In our work with companies around the world I am amazed at how few have a real strategy for capitalizing on and dealing with the challenges posed by digital disruption. On the product front companies are looking to either take cost out of existing services by automating them or offer “new services” which are really no more than online versions of their old ones. On the workforce front, many organizations are playing defense in the automation game, downplaying the possibility of job loss to current employees while scrambling to hire and retain talent needed to get on top of the digital wave. Industry leaders would love to have the same cultural affinity for all things digital possessed by the digital natives. They would also prefer not to have to deal with the problem of what to do with all the resources already committed in non digital design and delivery. They wish for these things to be true but they know they are not and they are unclear on how to get from where they are to where they need to be to thrive, or at least survive, in the digital age.
This feels very much like the mid 1970’s when American automobile companies failed in their response to emerging global competition. When the design teams behind the LTD tried to copy the small car concept we got the Pinto. The huge investments US auto companies had in their platforms, manufacturing lines, management teams and manufacturing workforce were a disadvantage, presenting a ship that was too heavy and slow to turn fast enough to avoid the disaster ahead. That was a tipping point moment – and the US automobile industry, which once supplied the world, has never been the same. While global auto production has soared since 1970, the US is producing about the same number of units now that it did back then.
If this analog holds true it may be that there is no stopping the displacement of existing leaders by their rising digital competition. Large companies just can’t reinvent themselves. The die is cast and the wheel is turning fast. The good days are behind you. But before we go all doom and gloom let’s consider the alternative. What if companies could not only regroup in time to survive disruption in their industries, but could do more? How about re-imagining who they are and creating entirely new industries in the process?
Of course companies can reinvent themselves. Apple has been there and done that, at least three times in the last thirty years. First it was a cool niche alternative to the all mighty DOS/Windows PC. Then it was an online/portable music company. Now it’s a smartphone company. But in a way it is still a personal computing company as the smartphone is the most personal computer we have ever known. Somehow Apple has stayed true to its founding vision of fundamentally changing our relationship with computers while simultaneously shifting product platforms and redrawing industry boundaries. Those who tend towards the “Great Man” theory of history simply attribute this success to the genius of Steve Jobs and move on. But perhaps the genius here resides in the original vision itself: changing our relationship to computers. That vision says transforming is what we do. Implications of the vision:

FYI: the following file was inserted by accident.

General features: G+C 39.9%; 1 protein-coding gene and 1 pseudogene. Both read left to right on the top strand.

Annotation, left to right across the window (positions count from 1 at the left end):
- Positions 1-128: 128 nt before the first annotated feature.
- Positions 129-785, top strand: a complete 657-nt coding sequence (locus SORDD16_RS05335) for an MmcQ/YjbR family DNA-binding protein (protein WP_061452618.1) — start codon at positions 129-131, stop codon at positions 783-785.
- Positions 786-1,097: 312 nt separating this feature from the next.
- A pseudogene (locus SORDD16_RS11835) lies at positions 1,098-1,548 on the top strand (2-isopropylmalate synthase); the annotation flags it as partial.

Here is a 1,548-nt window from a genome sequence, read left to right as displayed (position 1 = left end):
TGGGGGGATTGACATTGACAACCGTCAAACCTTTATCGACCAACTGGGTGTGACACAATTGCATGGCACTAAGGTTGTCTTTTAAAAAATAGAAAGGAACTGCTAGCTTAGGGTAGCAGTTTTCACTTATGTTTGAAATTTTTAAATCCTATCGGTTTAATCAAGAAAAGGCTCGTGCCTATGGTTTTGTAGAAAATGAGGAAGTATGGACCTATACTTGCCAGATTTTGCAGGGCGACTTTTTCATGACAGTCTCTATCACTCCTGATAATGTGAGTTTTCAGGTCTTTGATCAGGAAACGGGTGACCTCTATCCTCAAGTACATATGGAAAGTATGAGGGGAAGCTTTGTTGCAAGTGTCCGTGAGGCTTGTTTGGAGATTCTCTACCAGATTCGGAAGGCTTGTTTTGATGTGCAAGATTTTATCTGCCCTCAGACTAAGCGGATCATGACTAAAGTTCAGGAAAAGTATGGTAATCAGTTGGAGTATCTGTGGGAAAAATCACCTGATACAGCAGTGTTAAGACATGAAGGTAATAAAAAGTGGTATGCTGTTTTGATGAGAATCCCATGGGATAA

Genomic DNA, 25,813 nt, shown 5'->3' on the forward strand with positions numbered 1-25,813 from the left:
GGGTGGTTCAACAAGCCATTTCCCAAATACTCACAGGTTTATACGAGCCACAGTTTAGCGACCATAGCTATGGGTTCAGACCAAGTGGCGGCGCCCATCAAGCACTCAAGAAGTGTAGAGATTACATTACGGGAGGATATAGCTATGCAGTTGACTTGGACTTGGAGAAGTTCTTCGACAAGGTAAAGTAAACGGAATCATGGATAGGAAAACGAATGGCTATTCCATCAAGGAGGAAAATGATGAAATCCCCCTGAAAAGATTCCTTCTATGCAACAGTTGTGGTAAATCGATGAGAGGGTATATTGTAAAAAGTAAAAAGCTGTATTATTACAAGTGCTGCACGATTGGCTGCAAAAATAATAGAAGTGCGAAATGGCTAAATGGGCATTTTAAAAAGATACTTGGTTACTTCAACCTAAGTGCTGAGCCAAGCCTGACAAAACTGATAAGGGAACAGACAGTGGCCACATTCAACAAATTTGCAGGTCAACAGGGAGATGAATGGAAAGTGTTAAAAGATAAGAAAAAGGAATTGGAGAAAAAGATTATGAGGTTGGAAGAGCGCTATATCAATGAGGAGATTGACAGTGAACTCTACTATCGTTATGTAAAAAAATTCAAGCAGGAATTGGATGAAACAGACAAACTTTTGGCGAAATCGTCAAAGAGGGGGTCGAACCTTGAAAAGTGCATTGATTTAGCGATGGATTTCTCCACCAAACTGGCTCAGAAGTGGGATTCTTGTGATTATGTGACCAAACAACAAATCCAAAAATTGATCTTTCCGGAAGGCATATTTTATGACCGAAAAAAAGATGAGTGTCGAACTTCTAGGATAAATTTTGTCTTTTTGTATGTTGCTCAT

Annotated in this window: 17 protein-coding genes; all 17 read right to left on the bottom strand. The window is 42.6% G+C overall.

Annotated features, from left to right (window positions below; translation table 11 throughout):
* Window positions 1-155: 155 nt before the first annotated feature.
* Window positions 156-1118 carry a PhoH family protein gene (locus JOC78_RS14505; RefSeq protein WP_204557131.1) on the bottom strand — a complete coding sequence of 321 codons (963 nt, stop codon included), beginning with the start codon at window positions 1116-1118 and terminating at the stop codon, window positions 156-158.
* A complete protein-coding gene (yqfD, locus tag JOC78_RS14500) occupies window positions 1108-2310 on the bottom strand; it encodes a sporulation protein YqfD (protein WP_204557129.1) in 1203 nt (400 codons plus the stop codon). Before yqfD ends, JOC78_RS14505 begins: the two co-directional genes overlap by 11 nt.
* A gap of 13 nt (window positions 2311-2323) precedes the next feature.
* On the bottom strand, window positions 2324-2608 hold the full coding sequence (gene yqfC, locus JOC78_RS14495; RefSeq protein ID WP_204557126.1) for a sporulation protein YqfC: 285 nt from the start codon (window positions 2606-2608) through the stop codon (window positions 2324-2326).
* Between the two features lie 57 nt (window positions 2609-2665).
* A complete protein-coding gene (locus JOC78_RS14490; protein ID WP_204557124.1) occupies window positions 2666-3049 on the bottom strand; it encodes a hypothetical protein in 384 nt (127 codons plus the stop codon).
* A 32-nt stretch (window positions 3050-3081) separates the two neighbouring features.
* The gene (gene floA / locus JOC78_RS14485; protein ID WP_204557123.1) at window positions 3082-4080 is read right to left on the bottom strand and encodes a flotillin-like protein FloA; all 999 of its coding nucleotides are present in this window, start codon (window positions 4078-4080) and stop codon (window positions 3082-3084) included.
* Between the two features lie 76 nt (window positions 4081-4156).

- For strategy: Do not strive to be number one or two in a market. Discover new ones.
- For innovation: Do not focus on new product features. Create new experiences.
- For investment: Do not get too attached to today’s cash cows. Incubate tomorrow’s.
- For human capital: Do not be limited by current capability. Require excellence.
- All that from a vision? You bet.
Compare it to most visions:
“We at (insert company name) provide the best products, quality and service to our customers in the (insert market) industry in the (insert target geography) area.”
The visions and strategies of most organizations are grounded in their past, working out from where the have been, building on their keys to success to date. This is what makes the threat from digital startups so confounding. They don’t have a past.
Now back to the US Automobile industry in the 70’s. Imagine if the vision of the leaders at Ford Motor Company had been to redefine our relationship with transportation. Maybe that’s what they were aiming for when they created the Pinto. But probably not.
Now back to the charts. Note the similarity in the overall trajectory of the two curves.
What is the same?
In case one – US automakers watched as the world transformed around them.
In case two Apple transformed the world.
The challenge for CEO’s of today’s leading companies is not how to successfully jump on the digital bandwagon and take their old vision for a cool new ride.
Transformation occurs in both cases – with sales growing exponentially.
What is different?
Survival in the Digital Age call for a vision test – and a gut check.
Two questions for you in closing:
- Is your vision broad enough to span your present and your future?
- And are you and your team bold enough to follow that vision where it takes you?